Imagine that you’re building a CRM app for the real estate industry. You’ll want the the product to appeal to real estate agents so you’ll want it to be easy to use, lightweight, and provide useful information such as contact info and recent conversations that agents can draw on when interacting with prospective buyers and sellers.
In fact, we could even customize it to their industry to allow agents to quickly access additional information such as each prospect’s desired home type and school district.

It should be everything they could ever want. After all, they are our Users.

However, there’s just one problem. The agents aren’t paying for the product, the brokers who own the brokerages they work for are. And as much as the broker would probably like to make their agents happy, they’re not likely to spring for the cost of a custom CRM system just to put a smile on their faces. So we also need to appeal to them….perhaps even more so. They are our Choosers.

To make the system worthwhile to our Choosers, we’ll need to provide features that meet their unique needs. Many of these will likely stem from their agents’ ability to bring in new business and close sales, but may also include things like understanding the types of properties their agents are transacting (and what types are likely to transact successfully), the number of times their agents are reaching out to prospects, and who the most productive agents are.

So our product needs to include features such as reporting on listing trends, providing insights into communication trends between agents and prospects, and ranking agent profitability.

And, we need to do all of this without sacrificing the agent’s usr experience.

Although our Choosers (brokers) are paying for the product, they’ll derive no value from it unless our Users (agents) find enough value in it for themselves to continue to using it. For example, brokers will find a lot of value in understanding the number of times that an agent reaches out to a prospect, and how that number correlates to the the likelihood of closing a listing. But, an agent won’t log those interactions into the system without getting some value out of that action themselves. This means that in addition to the broker facing feature of correlating interactions to listings, we also need to design an additional agent facing feature that incentivizes them to log their interactions in the first place, such as letting an agent know when it’s been more than two weeks since they reached out to a prospect. Otherwise, agents won’t log their interactions and brokers won’t have anything to report on. And if our Users don’t find enough value to keep using our product, then our Choosers won’t find enough value to continue to pay for it.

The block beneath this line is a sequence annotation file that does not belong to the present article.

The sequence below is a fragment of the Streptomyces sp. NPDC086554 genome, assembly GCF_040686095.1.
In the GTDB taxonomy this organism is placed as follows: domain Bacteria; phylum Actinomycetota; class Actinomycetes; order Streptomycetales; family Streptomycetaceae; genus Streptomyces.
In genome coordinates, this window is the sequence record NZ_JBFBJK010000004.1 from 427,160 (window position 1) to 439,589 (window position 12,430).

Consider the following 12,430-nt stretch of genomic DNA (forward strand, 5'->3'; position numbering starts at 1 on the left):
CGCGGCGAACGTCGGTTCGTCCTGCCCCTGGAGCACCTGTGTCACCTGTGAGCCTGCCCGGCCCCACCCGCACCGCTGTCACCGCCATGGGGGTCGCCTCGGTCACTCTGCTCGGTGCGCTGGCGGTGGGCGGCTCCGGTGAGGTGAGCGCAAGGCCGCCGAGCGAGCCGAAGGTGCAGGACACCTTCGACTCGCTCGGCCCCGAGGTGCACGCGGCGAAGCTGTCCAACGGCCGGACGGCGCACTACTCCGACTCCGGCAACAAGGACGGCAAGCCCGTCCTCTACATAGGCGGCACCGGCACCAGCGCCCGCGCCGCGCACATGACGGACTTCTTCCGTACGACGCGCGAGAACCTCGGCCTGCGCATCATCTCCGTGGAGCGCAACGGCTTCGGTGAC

So What Do We Do About It?

So, what do we do about this? First need to understand who are Choosers and Users are, and whether or not they’re the same person. Next, we need to determine the incentives for each group to use our product. What do our Users hope to get from our product and what do our Choosers hope to get from it? And finally, we need to understand how the incentives for the Users will create value for the Choosers…or if gaps exist where they don’t. For example, what element of value do Choosers wish to derive that Users are not incentivized to provide? Once we understand where these gaps exist then we can design features and flows to help create the value expected by both.

By keeping this in mind, we can ensure that we create not only a product that our Users will love, but also a product that our Choosers will pay for. And then, everyone will be happy.


This post was originally published on the Front Row Agile blog.

Scrum Board with Firelane

Help! My Team Keeps Missing Releases

Lately, I’ve seen a recurring anti-pattern across several different scrum teams.  The pattern works likes this: a team forecasts a certain number of points per sprint and regularly completes that same number.  If you were to plot the team’s hit rate, or number of points completed over those forecasted, then you would see a fairly straight line at 100%.  The plot below represents a team who, after an erratic first few sprints, has settled down to a particular 100% hit rate.

Hit Rate From the outside, it looks like the team is right on track.  But, as they begin to near the end of the release, everyone starts to realize that the picture isn’t quite as rosy as first thought.  In fact, it becomes obvious that they’re not on track at all to complete all planned work in time for the release, even though they had consistently completed the same number of points they had forecasted.  How does this happen?

Finding the Churn

This can occur when the team regularly accepts new work during the sprint that pushes the planned work to the side.  This work, which often takes the form of high priority bugs or customer issues in production that must be fixed immediately, is estimated and added to the sprint alongside the existing work.  Often, this “high priority” work pushes the previously scheduled work to the side.  At the end of the sprint the team celebrates completing the right number of points…unaware that they actually completed the wrong points.

How can we catch this before we near the end of the release so we can do something about it?  By tracking “point churn”.  Churn is the number of points added to a sprint after it has begun.  Typically, we discourage adding work to an in progress sprint but some teams follow this practice to handle high priority work that must be addressed quickly.  These teams can get early insight into their churn by plotting the number of points added to their sprint alongside their hit rate.